“We’re bringing the museum beyond its four walls. It’s like a museum in your pocket,” said the institution’s director Kevin Young.
Written By Brandee Sanders
Ever since it opened its doors in 2016, the Smithsonian National Museum of African American History and Culture has emerged into an institution that poignantly captures the essence of the Black experience. The museum is ensuring the rich history encompassed within its walls can reach the masses through the creation of a new digital project, the Washington Post reported.
The institution recently unveiled an initiative dubbed the Searchable Museum. Through the platform, individuals can virtually explore a collection of videos, photographs and interactive narratives. Among the exhibitions is “Slavery & Freedom,” which gives an in-depth lens into the harrowing experiences of enslaved people. This project explores the journeys of unsung African American trailblazers and stories that examine how current issues surrounding things like healthcare, land ownership, education and law are directly correlated to historic social injustices.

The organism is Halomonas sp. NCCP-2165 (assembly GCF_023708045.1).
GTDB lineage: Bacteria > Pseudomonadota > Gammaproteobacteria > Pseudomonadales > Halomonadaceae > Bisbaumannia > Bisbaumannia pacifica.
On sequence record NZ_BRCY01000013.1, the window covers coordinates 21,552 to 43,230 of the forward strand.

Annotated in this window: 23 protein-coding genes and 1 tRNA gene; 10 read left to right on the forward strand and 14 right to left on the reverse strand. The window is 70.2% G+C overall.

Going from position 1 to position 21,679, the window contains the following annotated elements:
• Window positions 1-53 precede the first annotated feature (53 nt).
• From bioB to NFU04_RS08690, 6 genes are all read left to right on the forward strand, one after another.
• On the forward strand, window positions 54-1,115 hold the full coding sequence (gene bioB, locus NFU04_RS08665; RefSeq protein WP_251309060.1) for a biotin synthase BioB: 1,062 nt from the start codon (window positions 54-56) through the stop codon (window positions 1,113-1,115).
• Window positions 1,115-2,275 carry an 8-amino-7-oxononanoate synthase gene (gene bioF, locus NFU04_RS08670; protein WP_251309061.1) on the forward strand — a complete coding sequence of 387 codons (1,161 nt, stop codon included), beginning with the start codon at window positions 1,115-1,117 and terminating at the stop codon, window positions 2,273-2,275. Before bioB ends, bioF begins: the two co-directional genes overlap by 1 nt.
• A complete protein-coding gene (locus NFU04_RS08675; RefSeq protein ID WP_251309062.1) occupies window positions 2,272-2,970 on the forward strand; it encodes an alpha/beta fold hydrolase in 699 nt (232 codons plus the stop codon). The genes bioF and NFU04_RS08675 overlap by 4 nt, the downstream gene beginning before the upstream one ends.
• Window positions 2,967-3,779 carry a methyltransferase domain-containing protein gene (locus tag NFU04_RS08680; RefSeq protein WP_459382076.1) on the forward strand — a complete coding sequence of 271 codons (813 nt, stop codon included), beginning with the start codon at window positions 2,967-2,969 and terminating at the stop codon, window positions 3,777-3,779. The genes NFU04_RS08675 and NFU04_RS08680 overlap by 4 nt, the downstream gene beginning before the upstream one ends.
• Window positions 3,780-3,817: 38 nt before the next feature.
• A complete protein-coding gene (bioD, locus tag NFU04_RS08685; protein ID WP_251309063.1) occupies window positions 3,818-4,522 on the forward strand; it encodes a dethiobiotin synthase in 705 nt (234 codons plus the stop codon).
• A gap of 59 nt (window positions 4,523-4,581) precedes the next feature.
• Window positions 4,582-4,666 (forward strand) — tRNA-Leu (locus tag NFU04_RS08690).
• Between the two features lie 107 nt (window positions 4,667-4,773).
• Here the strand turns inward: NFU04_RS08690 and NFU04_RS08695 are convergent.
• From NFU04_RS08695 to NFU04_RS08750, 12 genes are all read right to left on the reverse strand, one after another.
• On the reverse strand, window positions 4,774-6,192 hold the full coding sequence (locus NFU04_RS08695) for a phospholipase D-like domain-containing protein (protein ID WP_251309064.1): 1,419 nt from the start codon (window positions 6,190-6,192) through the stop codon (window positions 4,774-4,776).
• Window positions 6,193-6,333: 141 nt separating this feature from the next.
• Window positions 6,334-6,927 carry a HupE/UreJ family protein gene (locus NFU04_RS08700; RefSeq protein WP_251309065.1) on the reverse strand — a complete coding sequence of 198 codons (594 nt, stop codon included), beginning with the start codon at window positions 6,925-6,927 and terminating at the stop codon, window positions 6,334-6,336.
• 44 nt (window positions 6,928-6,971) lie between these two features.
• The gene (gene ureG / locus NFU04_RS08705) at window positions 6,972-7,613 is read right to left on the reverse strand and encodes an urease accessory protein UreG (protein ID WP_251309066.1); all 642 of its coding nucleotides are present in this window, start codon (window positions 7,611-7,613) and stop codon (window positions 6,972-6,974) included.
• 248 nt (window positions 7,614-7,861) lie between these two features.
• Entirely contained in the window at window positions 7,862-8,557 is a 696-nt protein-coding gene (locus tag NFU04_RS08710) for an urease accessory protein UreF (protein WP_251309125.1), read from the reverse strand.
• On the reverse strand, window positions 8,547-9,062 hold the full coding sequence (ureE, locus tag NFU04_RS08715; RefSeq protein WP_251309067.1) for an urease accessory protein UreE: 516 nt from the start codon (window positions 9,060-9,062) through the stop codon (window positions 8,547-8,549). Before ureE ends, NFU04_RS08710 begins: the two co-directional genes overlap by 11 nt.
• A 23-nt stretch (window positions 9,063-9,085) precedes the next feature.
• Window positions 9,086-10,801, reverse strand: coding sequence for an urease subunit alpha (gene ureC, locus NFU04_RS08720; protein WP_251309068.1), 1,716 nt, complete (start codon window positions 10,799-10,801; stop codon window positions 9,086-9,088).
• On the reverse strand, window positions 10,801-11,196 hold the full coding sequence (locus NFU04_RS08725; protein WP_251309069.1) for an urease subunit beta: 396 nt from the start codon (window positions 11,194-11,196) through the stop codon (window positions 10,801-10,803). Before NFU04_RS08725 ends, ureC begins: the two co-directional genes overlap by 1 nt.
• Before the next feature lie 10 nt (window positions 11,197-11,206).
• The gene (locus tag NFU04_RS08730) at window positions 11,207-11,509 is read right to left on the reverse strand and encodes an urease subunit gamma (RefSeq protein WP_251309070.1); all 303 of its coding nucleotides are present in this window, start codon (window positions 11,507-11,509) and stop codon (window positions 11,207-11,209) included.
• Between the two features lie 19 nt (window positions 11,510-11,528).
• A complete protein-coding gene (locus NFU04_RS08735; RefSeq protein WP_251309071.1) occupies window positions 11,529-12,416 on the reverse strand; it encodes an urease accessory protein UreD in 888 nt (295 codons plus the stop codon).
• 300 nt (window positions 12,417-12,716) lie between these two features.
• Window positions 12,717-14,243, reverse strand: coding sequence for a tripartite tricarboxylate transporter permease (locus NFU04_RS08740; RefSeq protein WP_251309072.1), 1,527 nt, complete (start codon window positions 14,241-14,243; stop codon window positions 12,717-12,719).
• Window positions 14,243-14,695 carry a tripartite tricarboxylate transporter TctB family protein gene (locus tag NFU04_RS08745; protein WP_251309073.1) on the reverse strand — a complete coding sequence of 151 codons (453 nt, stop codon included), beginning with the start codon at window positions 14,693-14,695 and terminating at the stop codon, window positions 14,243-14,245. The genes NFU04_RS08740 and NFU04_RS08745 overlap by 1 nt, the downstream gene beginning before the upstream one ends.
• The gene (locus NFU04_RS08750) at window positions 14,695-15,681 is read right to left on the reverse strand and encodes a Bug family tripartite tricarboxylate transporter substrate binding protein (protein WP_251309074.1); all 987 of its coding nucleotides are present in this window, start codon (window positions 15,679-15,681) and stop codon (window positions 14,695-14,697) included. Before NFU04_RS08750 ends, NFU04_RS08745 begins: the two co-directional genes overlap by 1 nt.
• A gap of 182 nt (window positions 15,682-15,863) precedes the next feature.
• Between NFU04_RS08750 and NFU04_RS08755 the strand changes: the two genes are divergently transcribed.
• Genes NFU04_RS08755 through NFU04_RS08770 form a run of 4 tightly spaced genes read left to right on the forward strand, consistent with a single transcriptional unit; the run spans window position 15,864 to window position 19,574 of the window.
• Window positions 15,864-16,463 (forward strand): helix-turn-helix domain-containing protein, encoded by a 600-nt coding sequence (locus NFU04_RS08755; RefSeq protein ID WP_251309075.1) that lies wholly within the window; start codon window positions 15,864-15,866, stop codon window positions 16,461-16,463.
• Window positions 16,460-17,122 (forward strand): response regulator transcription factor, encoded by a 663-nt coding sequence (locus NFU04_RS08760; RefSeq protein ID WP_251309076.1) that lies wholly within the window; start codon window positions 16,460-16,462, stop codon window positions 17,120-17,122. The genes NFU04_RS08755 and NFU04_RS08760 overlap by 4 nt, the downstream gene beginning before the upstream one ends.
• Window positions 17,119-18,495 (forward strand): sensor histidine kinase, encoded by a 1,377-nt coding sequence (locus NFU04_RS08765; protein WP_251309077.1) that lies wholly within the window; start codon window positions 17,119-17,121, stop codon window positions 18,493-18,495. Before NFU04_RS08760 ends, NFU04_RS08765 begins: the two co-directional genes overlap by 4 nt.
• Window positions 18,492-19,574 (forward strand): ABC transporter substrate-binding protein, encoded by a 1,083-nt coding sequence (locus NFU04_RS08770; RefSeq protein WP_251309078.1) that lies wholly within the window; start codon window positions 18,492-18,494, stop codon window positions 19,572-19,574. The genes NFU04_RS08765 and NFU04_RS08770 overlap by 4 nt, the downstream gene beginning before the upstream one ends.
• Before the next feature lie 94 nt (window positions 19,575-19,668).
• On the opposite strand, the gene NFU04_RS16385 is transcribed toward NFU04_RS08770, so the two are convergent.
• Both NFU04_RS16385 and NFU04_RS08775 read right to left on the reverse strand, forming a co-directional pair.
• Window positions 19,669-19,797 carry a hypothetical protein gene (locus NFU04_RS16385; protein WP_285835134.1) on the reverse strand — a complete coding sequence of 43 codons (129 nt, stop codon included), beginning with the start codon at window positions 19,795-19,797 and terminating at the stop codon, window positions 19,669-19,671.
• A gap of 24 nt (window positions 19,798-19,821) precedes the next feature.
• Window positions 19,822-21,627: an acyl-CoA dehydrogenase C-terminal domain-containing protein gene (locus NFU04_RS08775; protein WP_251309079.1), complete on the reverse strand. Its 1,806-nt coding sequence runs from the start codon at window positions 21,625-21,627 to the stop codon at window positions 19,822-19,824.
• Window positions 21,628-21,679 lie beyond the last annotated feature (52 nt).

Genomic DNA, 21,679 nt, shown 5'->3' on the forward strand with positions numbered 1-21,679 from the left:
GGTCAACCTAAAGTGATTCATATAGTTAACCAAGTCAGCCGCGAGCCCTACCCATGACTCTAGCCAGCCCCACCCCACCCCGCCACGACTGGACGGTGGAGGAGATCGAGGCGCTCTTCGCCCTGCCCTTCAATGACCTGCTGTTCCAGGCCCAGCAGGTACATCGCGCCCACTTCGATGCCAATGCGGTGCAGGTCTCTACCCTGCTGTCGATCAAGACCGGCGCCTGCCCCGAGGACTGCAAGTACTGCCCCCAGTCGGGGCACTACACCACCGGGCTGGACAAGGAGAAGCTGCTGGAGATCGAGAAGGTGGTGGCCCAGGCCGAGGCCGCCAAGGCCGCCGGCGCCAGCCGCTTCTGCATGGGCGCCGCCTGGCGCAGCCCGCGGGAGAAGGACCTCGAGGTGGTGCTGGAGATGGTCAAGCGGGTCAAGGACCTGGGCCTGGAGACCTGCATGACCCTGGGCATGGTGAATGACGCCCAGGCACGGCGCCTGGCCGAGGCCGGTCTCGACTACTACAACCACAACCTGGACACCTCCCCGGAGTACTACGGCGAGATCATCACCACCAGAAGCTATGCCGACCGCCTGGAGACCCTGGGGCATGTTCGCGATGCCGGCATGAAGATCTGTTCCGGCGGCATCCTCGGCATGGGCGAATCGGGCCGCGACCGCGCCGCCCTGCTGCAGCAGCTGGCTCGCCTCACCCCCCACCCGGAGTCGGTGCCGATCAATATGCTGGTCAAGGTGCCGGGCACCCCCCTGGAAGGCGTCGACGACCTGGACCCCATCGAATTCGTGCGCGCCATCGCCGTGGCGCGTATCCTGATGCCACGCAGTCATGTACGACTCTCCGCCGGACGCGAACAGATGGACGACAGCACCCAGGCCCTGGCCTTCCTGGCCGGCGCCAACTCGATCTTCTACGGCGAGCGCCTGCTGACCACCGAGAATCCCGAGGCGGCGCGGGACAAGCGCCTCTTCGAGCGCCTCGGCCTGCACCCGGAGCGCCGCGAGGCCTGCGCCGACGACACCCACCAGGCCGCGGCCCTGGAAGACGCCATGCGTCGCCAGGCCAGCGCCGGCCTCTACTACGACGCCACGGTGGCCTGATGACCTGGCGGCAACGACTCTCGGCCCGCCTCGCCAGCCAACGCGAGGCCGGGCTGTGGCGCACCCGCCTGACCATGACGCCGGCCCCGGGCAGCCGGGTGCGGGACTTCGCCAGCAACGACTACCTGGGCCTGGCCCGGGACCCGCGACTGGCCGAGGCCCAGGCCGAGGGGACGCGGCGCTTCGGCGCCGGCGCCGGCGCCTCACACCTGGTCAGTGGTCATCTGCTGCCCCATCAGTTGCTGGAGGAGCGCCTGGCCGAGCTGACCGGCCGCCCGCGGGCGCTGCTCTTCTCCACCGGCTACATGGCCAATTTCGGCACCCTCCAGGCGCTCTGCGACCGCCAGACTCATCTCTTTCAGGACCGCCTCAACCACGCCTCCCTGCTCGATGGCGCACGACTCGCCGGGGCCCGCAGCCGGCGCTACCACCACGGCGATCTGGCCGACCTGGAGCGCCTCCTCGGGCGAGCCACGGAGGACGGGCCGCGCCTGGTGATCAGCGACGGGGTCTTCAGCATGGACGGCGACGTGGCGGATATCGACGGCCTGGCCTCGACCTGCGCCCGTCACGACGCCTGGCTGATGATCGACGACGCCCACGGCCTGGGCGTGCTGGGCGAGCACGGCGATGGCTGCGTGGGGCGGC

Kevin Young—who serves as the museum’s director—says the digitization of the institution’s content will be instrumental in making education about significant parts of history more accessible.
“I used to talk about the digital future, but it’s really the digital present,” he said in a statement, according to the news outlet. “We’re bringing the museum beyond its four walls. It’s like a museum in your pocket. The goal was really to think about how we could bring history in your hands. I really think the experience of going to the museum is transformative. What we wanted out of the site is something transformative as well.”
There have been projects launched to preserve significant elements of Black history digitally. In June, Getty Images announced it would provide grants for the digitization of historic HBCU images. The initiative was designed to give a lens into the legacies of these educational pillars.